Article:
Fr Alexander Schmemann


This Sunday, November 15, marks the beginning of the Nativity Fast (40 days before Christmas). The following article offers some thoughts on the purpose of fasting.

Fasting is not very alive and well in the Christian world. Much of that world has long lost any living connection with the historical memory of Christian fasting. It is as though they were Jews who heard there was such a thing as kosher and decided to make up the rules for what to eat and what not to eat because no one knew what was actually kosher.

There are other segments of Christendom who have tiny remnants of the traditional Christian fast, but in the face of a modern world have reduced the tradition to almost meaningless self sacrifice…. we can say that knowing God in truth, participating in His life, union with Him through humility, prayer, love of enemy and repentance before all and for everything, is the purpose of the Christian life.

… And it is the same path of inner knowledge of God (with all its components) that is the proper context of fasting. If we fast but do not forgive our enemies – our fasting is of no use. If we fast and do not find it drawing us into humility – our fasting is of no use. If our fasting does not make us yet more keenly aware of the fact that we are sinful before all and responsible to all then it is of no benefit. If our fasting does not unite us with the life of God – which is meek and lowly – then it is again of no benefit.

Fasting is not dieting. Fasting is not about keeping a Christian kosher. Fasting is about hunger and humility (which is increased as we allow ourselves to become weak). Fasting is about allowing our heart to break. I have seen greater good accomplished in souls through their failure in the fasting season than in the souls of those who “fasted well.” Publicans enter the kingdom of God before Pharisees pretty much every time.

Why do we fast? Perhaps the more germane question is “why do we eat?” Christ quoted Scripture to the evil one and said, “Man does not live by bread alone but by every word that proceeds from the mouth of God.” We eat as though our life depended on it and it does not. We fast because our life depends on the word of God.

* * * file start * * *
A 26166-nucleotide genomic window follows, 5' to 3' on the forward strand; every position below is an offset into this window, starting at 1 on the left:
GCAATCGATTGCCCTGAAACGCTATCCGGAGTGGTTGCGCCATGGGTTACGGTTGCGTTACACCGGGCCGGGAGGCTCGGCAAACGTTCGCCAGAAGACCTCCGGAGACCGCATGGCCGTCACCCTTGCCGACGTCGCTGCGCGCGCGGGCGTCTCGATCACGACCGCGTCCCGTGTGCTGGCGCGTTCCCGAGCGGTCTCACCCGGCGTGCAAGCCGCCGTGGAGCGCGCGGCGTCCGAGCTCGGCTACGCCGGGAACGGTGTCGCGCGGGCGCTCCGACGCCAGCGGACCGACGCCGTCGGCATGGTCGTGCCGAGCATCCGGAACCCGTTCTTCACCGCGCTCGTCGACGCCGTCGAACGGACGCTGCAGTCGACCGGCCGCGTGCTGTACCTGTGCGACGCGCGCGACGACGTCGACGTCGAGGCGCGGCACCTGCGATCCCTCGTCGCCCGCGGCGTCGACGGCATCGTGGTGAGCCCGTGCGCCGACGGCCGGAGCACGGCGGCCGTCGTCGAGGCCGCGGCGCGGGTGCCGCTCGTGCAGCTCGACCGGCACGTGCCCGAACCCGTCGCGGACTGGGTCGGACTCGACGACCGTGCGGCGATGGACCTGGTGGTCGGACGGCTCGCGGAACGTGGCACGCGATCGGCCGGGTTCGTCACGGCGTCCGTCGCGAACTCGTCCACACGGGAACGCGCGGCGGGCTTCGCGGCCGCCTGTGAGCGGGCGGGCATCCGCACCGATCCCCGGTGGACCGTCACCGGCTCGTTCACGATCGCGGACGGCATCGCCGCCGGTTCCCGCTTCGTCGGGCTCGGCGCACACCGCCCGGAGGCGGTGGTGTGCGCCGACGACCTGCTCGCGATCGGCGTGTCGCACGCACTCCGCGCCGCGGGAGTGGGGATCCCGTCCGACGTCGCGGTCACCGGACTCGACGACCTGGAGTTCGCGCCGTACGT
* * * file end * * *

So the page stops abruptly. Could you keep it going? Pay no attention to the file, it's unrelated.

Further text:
I worked for a couple of years as a hospice chaplain. During that time, daily sitting at the side of the beds of dying patients – I learned a little about how we die. It is a medical fact that many people become “anorexic” before death – that is – they cease to want food. Many times family and even doctors become concerned and force food on a patient who will not survive. Interestingly, it was found that patients who became anorexic had less pain than those who, having become anorexic, were forced to take food. (None of this is about the psychological anorexia that afflicts many of our youth. That is a tragedy)

It is as though at death our bodies have a wisdom we have lacked for most of our lives. It knows that what it needs is not food – but something deeper. The soul seeks and hungers for the living God. The body and its pain become a distraction. And thus in God’s mercy the distraction is reduced. Christianity as a religion – as a theoretical system of explanations regarding heaven and hell, reward and punishment, is simply Christianity that has been distorted from its true form. Either we know the living God or we have nothing. Either we eat His flesh and drink His blood or we have no life in us….

Why do we fast? We fast so that we may live like a dying man – and in dying we can be born to eternal life.

Fr. Stephen Freeman – Glory to God for All Things